3. Red Flags and Knowledge. The opinion also turned on the “red flags” of infringement that would be enough for YouTube to take down allegedly infringing content. It gets complicated but Judge Stanton accepted (and essentially paraphrased) Google’s argument in its court filings that there was no practical way to check every posting for infringement. The opinion essentially holds that a company in the position of Google’s YouTube basically has to have notice or actual knowledge of infringement of specific content. Although the judge did not say it, the standard for actual knowledge would be, say, that Eric Schmidt (CEO of Google) went to the YouTube site and watched Iron Man the day after it was released.
So the rule is: If you receive a takedown notice about specific content or if you have a really, really good reason to believe that it is infringing, then take it down. Immediately. Then you’ll be OK. (True, taking something down can cause other problems but that’s outside of the scope of this article.)
4. Unintended Consequences: The Sergeant Schulz Theory. Remember Sergeant Schulz on the TV show, Hogan’s Heroes? He knew nuzzeen, he saw nuzzeen and that way he did not get in trouble with his superior. Think about it for a moment: If the opinion says that if you don’t know about the infringement then you don’t have liability. Therefore, if you don’t try to find out if something is infringing, then you’ll be OK. By definition, you see nuzzeen if you don’t look too hard. And so you won’t.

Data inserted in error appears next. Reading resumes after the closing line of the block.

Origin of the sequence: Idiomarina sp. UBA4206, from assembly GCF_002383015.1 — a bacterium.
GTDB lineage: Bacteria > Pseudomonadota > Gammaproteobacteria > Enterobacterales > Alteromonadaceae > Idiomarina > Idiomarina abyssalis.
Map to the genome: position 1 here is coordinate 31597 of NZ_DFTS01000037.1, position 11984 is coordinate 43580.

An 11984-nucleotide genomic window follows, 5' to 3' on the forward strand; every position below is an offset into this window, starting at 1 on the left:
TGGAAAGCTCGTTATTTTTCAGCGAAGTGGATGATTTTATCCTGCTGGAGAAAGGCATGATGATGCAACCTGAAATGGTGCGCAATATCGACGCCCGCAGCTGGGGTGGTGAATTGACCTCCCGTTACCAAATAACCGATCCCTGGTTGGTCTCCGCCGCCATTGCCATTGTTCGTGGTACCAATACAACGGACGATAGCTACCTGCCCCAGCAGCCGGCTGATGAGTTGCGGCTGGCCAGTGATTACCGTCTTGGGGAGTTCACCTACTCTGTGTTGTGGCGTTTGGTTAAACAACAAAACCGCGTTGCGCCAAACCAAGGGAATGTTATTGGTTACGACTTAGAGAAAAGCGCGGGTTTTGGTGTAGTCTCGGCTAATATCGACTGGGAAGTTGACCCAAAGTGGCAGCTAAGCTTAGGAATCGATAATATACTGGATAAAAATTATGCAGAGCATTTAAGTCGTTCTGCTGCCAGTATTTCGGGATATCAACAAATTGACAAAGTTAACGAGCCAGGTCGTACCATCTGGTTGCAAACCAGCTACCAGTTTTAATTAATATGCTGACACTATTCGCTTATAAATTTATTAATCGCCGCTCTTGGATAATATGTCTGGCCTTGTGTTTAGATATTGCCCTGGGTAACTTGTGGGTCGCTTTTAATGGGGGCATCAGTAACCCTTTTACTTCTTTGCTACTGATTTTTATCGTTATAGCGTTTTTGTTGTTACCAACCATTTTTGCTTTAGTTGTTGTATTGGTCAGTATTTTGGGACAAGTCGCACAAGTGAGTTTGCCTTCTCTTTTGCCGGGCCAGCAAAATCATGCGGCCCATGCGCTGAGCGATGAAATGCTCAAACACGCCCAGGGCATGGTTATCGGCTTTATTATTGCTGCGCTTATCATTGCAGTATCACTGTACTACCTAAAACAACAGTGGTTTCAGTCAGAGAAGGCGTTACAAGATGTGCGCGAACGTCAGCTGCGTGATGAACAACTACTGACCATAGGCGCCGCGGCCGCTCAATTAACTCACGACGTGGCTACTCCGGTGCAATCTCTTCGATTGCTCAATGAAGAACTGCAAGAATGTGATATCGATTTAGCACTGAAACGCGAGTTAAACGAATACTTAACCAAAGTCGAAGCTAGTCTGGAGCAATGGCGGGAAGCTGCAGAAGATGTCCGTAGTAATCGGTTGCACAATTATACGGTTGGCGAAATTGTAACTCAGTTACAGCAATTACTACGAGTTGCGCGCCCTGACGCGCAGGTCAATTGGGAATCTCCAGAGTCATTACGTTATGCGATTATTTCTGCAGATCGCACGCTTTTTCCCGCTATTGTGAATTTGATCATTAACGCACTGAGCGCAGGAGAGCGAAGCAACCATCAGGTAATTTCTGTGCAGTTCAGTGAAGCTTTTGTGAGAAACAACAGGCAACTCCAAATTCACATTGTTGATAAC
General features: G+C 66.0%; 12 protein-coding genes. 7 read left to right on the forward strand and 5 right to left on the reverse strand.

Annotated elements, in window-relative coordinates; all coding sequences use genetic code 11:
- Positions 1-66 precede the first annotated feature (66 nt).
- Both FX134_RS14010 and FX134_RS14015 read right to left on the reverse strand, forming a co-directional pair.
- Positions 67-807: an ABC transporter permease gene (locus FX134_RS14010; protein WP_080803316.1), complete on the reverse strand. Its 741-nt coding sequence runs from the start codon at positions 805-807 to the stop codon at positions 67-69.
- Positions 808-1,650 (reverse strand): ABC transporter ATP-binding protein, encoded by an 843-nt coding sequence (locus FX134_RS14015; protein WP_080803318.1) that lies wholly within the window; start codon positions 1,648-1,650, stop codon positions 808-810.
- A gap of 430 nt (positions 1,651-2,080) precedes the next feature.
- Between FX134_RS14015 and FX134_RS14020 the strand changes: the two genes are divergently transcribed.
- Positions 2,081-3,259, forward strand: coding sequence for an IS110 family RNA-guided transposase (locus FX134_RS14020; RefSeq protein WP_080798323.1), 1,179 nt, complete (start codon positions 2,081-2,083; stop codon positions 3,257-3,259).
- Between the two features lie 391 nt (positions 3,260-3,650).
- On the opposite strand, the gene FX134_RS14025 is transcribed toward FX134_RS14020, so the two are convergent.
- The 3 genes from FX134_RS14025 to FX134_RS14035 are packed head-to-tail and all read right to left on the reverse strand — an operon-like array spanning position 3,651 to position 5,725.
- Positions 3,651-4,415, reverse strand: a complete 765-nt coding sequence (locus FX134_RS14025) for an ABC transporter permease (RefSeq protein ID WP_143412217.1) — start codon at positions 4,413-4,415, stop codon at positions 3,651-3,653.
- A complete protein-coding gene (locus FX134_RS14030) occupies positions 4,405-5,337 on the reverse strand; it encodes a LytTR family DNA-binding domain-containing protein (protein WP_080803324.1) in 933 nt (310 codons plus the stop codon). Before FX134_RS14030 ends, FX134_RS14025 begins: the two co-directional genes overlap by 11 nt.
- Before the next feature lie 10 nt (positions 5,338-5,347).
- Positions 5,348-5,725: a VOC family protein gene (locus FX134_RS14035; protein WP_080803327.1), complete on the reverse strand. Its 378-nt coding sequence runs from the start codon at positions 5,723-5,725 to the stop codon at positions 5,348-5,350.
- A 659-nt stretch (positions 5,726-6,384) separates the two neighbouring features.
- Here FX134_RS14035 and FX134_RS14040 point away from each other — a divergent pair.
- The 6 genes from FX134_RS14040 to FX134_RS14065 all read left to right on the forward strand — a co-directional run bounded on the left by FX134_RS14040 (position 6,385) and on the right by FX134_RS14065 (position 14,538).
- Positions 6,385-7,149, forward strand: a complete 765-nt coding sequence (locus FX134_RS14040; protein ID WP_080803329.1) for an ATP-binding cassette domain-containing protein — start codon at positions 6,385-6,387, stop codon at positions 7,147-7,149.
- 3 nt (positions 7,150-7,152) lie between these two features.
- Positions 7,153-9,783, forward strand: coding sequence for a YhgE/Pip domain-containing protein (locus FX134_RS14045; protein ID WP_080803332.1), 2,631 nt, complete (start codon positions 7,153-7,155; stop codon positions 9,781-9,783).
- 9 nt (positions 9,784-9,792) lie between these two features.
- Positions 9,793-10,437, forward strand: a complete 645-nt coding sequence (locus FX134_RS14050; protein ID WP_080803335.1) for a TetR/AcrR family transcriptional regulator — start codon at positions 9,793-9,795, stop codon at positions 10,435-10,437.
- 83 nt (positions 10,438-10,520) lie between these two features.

5. For Copyright Owners: Spend All Your Time Scouring the ‘Net. The implication of the opinion is that copyright owners (or the rightsholders) must now police the use of their copyrights. Their first remedy for companies sitting in the position of
Google’s YouTube is the “takedown” procedure specified in the DMCA. It’s a clunky system, to be sure, but it is pretty much all you have. Morevoer, other recent opinions are now shifting the burden of policing the use of IP rights to those who hold such rights. There is some hope. First, as noted above, it is not clear that all sites can avail themselves of the Safe Harbor provisions. For example, one could argue that Facebook would not qualify (a tall order). However, the burden of proof now probably rests with the plaintiff and judges now have a well-reasoned (though not necessarily correct) opinion on which to rely.
Second, the holding now opens up opportunities for companies (say, startups) to create Internet policing services. Whether they are automated (think “watermark”), manual (think outsourcing to foreign countries) or a combination, there is now a market opportunity. There are already several such services out there. They aren’t foolproof but they are good.
To close, the decision is not exactly binding on anyone except those within the district of the New York court. Plus, Viacom’s vow of an appeal makes the permanence of the holding somewhat uncertain. Both of these points are largely legalistic, because the opinion, as it now stands, will be used as an important bulwark of any argument in court by a defendant to a claim of infringement. The bottom line: Assume is applies.
Top image by Rego – twitter.com/w3bdesign (CC-BY-SA)
James C. Roberts III is the Managing Principal of Global Capital Law Group and CEO of the strategic consulting firm, Global Capital Strategic Group. Between the two groups there are offices in California, Colorado, the East Coast, Shanghai and Milan. He heads the international, mergers & acquisitions and transactional practices and the industry practices concentrating on digital, media, mobile and cleantech technologies. Mr. Roberts speaks English and French and, with any luck, Italian in the distant future. He received his JD from the University of Chicago Law School, his MA from Stanford University and his BS from the University of California Berkeley. Have a question? Email James